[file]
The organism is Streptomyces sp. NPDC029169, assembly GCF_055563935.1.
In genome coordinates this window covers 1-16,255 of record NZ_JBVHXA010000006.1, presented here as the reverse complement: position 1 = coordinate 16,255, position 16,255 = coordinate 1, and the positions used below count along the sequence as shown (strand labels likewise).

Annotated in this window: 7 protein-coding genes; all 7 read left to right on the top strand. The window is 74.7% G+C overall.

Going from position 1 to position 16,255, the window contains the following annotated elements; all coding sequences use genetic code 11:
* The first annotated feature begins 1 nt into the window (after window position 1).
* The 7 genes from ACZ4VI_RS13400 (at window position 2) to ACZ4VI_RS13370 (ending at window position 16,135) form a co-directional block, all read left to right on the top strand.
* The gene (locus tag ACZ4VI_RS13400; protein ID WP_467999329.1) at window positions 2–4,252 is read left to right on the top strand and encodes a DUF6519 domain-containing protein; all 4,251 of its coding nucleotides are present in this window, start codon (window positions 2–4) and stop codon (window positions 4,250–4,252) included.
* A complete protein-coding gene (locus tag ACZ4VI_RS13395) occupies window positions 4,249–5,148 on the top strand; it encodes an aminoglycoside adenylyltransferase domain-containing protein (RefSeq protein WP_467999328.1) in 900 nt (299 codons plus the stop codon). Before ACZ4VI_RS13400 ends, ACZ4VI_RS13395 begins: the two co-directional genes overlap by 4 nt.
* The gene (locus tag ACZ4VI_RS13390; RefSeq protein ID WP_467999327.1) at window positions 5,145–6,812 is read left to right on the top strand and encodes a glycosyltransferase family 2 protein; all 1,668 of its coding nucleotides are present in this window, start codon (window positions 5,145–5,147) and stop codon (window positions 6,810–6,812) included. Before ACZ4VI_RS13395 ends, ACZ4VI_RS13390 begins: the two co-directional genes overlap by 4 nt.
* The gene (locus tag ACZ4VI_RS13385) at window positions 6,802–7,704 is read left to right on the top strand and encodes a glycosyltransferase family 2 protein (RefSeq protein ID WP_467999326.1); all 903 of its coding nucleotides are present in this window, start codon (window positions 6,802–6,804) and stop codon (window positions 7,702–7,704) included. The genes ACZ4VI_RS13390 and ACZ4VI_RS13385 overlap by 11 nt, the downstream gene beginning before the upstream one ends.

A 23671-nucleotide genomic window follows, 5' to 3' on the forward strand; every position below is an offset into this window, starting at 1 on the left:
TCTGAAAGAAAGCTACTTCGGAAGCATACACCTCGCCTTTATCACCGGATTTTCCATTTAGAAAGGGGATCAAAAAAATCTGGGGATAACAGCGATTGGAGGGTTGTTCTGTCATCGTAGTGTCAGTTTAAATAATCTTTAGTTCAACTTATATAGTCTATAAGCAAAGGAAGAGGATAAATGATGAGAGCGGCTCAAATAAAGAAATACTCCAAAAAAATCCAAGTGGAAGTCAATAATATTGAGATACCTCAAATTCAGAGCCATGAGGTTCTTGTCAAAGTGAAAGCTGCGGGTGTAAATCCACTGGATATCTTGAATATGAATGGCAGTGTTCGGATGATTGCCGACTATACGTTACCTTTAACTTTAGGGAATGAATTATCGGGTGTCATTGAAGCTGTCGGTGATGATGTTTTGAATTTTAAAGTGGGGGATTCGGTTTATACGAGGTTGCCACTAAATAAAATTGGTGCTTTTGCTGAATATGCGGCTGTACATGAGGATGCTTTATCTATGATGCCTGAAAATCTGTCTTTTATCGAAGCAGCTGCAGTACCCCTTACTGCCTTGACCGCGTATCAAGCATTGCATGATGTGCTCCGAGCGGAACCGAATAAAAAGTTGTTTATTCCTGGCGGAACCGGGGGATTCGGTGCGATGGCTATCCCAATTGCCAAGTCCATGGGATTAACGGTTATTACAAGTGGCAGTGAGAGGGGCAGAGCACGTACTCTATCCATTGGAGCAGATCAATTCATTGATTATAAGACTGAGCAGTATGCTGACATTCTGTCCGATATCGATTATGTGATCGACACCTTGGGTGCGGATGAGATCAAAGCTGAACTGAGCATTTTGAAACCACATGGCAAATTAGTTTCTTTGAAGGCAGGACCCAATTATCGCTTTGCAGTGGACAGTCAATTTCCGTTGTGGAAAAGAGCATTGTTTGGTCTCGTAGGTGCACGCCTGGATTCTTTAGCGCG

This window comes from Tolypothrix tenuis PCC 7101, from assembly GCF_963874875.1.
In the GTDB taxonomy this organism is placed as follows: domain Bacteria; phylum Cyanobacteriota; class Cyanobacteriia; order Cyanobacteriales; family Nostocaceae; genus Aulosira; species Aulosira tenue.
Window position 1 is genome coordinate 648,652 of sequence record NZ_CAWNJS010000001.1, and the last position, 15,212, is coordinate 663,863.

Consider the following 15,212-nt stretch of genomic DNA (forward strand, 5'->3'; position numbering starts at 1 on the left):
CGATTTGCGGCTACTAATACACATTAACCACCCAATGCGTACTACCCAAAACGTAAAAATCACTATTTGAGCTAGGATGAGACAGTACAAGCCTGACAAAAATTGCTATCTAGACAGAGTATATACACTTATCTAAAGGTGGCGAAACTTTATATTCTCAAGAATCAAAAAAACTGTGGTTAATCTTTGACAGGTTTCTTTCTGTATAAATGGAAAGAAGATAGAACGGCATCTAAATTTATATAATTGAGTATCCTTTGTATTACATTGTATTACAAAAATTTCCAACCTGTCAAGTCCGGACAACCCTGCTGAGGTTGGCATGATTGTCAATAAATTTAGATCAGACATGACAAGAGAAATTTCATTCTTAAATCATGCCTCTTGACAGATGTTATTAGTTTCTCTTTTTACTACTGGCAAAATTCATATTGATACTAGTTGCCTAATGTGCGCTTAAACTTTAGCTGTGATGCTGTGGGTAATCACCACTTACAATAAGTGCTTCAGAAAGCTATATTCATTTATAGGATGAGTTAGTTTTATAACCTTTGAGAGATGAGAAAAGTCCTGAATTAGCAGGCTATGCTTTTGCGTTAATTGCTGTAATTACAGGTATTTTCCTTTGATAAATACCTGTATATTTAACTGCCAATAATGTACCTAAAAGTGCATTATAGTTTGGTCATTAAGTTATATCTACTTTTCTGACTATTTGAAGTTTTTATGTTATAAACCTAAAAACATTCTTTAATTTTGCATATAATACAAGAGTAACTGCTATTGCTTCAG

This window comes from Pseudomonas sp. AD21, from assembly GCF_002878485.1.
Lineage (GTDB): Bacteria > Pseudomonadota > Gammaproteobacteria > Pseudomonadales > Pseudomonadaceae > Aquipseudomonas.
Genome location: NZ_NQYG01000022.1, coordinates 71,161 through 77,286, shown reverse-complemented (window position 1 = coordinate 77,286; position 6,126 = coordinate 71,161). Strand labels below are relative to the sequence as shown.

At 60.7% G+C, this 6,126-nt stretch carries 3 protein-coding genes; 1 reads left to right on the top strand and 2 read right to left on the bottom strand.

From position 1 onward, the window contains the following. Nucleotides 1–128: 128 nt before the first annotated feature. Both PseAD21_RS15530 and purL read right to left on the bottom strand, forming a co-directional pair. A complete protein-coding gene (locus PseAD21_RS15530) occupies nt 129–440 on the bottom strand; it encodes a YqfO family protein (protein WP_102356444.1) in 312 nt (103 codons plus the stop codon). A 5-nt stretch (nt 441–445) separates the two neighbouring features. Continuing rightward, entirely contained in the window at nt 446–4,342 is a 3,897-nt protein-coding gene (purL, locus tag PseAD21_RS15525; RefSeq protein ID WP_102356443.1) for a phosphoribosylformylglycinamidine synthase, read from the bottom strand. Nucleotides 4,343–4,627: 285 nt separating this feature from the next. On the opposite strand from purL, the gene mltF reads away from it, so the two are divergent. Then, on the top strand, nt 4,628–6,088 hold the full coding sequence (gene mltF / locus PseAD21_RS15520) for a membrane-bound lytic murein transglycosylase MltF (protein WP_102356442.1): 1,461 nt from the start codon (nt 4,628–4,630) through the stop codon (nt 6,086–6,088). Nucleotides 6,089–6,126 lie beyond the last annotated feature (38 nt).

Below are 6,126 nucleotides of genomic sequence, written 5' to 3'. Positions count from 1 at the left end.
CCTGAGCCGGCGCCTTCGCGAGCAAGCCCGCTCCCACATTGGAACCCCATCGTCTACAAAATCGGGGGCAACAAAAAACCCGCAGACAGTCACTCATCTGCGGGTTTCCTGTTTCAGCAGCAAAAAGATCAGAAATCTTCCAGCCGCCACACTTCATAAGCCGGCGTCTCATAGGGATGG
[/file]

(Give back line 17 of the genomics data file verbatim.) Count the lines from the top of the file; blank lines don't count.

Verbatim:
CGATTTGCGGCTACTAATACACATTAACCACCCAATGCGTACTACCCAAAACGTAAAAATCACTATTTGAGCTAGGATGAGACAGTACAAGCCTGACAAAAATTGCTATCTAGACAGAGTATATACACTTATCTAAAGGTGGCGAAACTTTATATTCTCAAGAATCAAAAAAACTGTGGTTAATCTTTGACAGGTTTCTTTCTGTATAAATGGAAAGAAGATAGAACGGCATCTAAATTTATATAATTGAGTATCCTTTGTATTACATTGTATTACAAAAATTTCCAACCTGTCAAGTCCGGACAACCCTGCTGAGGTTGGCATGATTGTCAATAAATTTAGATCAGACATGACAAGAGAAATTTCATTCTTAAATCATGCCTCTTGACAGATGTTATTAGTTTCTCTTTTTACTACTGGCAAAATTCATATTGATACTAGTTGCCTAATGTGCGCTTAAACTTTAGCTGTGATGCTGTGGGTAATCACCACTTACAATAAGTGCTTCAGAAAGCTATATTCATTTATAGGATGAGTTAGTTTTATAACCTTTGAGAGATGAGAAAAGTCCTGAATTAGCAGGCTATGCTTTTGCGTTAATTGCTGTAATTACAGGTATTTTCCTTTGATAAATACCTGTATATTTAACTGCCAATAATGTACCTAAAAGTGCATTATAGTTTGGTCATTAAGTTATATCTACTTTTCTGACTATTTGAAGTTTTTATGTTATAAACCTAAAAACATTCTTTAATTTTGCATATAATACAAGAGTAACTGCTATTGCTTCAG